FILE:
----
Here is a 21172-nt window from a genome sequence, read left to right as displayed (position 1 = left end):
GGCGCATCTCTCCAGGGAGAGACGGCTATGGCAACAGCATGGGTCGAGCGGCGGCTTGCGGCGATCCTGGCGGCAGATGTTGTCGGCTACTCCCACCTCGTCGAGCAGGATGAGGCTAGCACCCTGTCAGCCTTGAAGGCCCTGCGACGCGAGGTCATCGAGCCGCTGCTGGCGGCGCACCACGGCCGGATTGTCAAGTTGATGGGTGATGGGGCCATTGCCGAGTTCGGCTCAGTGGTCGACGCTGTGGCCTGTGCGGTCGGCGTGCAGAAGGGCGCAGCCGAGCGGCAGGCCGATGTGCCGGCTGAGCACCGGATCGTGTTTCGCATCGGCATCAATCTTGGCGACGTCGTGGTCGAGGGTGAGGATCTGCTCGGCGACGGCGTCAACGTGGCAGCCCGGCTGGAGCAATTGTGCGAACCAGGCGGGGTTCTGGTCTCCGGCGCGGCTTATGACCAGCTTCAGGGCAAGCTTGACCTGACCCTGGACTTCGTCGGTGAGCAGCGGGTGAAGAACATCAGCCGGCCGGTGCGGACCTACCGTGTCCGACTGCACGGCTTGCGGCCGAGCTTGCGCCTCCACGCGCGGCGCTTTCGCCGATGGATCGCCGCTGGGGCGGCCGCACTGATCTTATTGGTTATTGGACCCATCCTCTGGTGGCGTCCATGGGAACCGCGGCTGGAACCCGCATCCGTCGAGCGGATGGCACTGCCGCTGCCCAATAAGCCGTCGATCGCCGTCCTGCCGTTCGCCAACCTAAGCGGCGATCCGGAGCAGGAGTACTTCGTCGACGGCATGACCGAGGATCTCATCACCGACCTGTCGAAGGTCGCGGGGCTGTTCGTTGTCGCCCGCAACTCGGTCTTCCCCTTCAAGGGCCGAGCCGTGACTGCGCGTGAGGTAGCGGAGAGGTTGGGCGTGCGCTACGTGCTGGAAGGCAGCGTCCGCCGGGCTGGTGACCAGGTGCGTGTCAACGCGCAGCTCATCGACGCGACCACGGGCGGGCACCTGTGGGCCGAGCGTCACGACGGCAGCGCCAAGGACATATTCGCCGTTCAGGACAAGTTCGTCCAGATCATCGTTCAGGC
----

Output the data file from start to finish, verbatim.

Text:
Here is a 21172-nt window from a genome sequence, read left to right as displayed (position 1 = left end):
GGCGCATCTCTCCAGGGAGAGACGGCTATGGCAACAGCATGGGTCGAGCGGCGGCTTGCGGCGATCCTGGCGGCAGATGTTGTCGGCTACTCCCACCTCGTCGAGCAGGATGAGGCTAGCACCCTGTCAGCCTTGAAGGCCCTGCGACGCGAGGTCATCGAGCCGCTGCTGGCGGCGCACCACGGCCGGATTGTCAAGTTGATGGGTGATGGGGCCATTGCCGAGTTCGGCTCAGTGGTCGACGCTGTGGCCTGTGCGGTCGGCGTGCAGAAGGGCGCAGCCGAGCGGCAGGCCGATGTGCCGGCTGAGCACCGGATCGTGTTTCGCATCGGCATCAATCTTGGCGACGTCGTGGTCGAGGGTGAGGATCTGCTCGGCGACGGCGTCAACGTGGCAGCCCGGCTGGAGCAATTGTGCGAACCAGGCGGGGTTCTGGTCTCCGGCGCGGCTTATGACCAGCTTCAGGGCAAGCTTGACCTGACCCTGGACTTCGTCGGTGAGCAGCGGGTGAAGAACATCAGCCGGCCGGTGCGGACCTACCGTGTCCGACTGCACGGCTTGCGGCCGAGCTTGCGCCTCCACGCGCGGCGCTTTCGCCGATGGATCGCCGCTGGGGCGGCCGCACTGATCTTATTGGTTATTGGACCCATCCTCTGGTGGCGTCCATGGGAACCGCGGCTGGAACCCGCATCCGTCGAGCGGATGGCACTGCCGCTGCCCAATAAGCCGTCGATCGCCGTCCTGCCGTTCGCCAACCTAAGCGGCGATCCGGAGCAGGAGTACTTCGTCGACGGCATGACCGAGGATCTCATCACCGACCTGTCGAAGGTCGCGGGGCTGTTCGTTGTCGCCCGCAACTCGGTCTTCCCCTTCAAGGGCCGAGCCGTGACTGCGCGTGAGGTAGCGGAGAGGTTGGGCGTGCGCTACGTGCTGGAAGGCAGCGTCCGCCGGGCTGGTGACCAGGTGCGTGTCAACGCGCAGCTCATCGACGCGACCACGGGCGGGCACCTGTGGGCCGAGCGTCACGACGGCAGCGCCAAGGACATATTCGCCGTTCAGGACAAGTTCGTCCAGATCATCGTTCAGGC